Where you have strident blocks of cliffs or rocks on the coast they can appear both monotonous and overwhelming unless you break them up somehow. An excellent way to do this is to watch for those dynamic splashes of boisterous surf hitting the rocks and use them to break up the mass of solid rock. I often exaggerate these to a degree so that they can be more effective. This is not cheating as I often come across the most enormous and sometimes terrifying waves smashing up against the shore.
The illustration shows wild waves crashing against a long rib of rock on the west coast of Pembrokeshire. effectively breaking it up so that it appears as two different blocks of rock. Although it is an original sketch carried out on the spot with a water-soluble graphite pencil, the technique applies equally to a painting in any medium. I had just scrambled down the rocks on the left after exploring the bay on the far side, without getting too wet. The gulls added further dynamism and life to the composition.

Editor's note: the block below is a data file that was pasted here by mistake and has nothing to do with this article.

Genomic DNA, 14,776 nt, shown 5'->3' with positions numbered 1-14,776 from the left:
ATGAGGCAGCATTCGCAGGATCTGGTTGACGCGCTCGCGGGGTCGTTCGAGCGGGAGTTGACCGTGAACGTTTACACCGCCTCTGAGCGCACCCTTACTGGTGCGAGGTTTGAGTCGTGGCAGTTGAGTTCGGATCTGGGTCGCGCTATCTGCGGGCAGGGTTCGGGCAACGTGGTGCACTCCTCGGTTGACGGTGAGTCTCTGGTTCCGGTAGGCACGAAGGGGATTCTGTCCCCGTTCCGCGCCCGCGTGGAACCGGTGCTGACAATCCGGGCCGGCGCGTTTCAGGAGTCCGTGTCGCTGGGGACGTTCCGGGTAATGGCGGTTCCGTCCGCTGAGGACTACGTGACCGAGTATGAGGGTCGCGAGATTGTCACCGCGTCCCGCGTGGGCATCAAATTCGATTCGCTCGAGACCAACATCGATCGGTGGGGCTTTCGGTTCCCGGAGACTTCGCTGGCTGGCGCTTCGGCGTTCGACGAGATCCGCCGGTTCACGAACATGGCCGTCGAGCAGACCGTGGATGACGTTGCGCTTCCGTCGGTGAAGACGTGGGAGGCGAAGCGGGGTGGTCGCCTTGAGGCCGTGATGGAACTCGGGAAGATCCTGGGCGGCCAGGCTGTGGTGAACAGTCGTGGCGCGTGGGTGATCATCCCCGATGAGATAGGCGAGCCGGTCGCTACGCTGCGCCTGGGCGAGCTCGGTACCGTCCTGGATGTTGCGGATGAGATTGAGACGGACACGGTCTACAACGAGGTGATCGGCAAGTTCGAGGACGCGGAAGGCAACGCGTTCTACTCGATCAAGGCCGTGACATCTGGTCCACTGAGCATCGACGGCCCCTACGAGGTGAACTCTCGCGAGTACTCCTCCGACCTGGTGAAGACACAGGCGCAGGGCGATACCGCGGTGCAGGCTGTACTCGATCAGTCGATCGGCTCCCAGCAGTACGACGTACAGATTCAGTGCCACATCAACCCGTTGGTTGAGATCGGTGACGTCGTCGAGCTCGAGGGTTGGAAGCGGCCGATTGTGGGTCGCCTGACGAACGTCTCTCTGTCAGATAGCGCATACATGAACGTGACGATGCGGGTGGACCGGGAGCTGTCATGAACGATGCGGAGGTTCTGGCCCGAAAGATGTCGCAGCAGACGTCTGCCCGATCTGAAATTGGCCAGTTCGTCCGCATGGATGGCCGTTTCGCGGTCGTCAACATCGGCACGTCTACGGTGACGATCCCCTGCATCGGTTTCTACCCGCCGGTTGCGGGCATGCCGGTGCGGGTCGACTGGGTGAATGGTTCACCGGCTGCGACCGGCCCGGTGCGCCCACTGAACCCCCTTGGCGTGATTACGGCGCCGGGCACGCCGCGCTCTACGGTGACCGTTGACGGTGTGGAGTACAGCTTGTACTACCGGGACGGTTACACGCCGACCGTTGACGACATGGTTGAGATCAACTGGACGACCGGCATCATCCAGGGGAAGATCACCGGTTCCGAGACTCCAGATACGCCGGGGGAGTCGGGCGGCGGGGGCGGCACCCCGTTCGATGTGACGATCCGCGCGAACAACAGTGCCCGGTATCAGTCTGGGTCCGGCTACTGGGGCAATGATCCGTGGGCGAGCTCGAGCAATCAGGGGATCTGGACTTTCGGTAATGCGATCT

Whether you enjoy working outdoors on location as I do, or prefer to stay indoors, it is worth breaking up features that might otherwise dominate a scene, as in this case. You don't need to completely obliterate the central part of the feature, but it really is worth doing a small thumbnail sketch before you carry out a full painting. That will help you decide how far to go with any changes to the scene.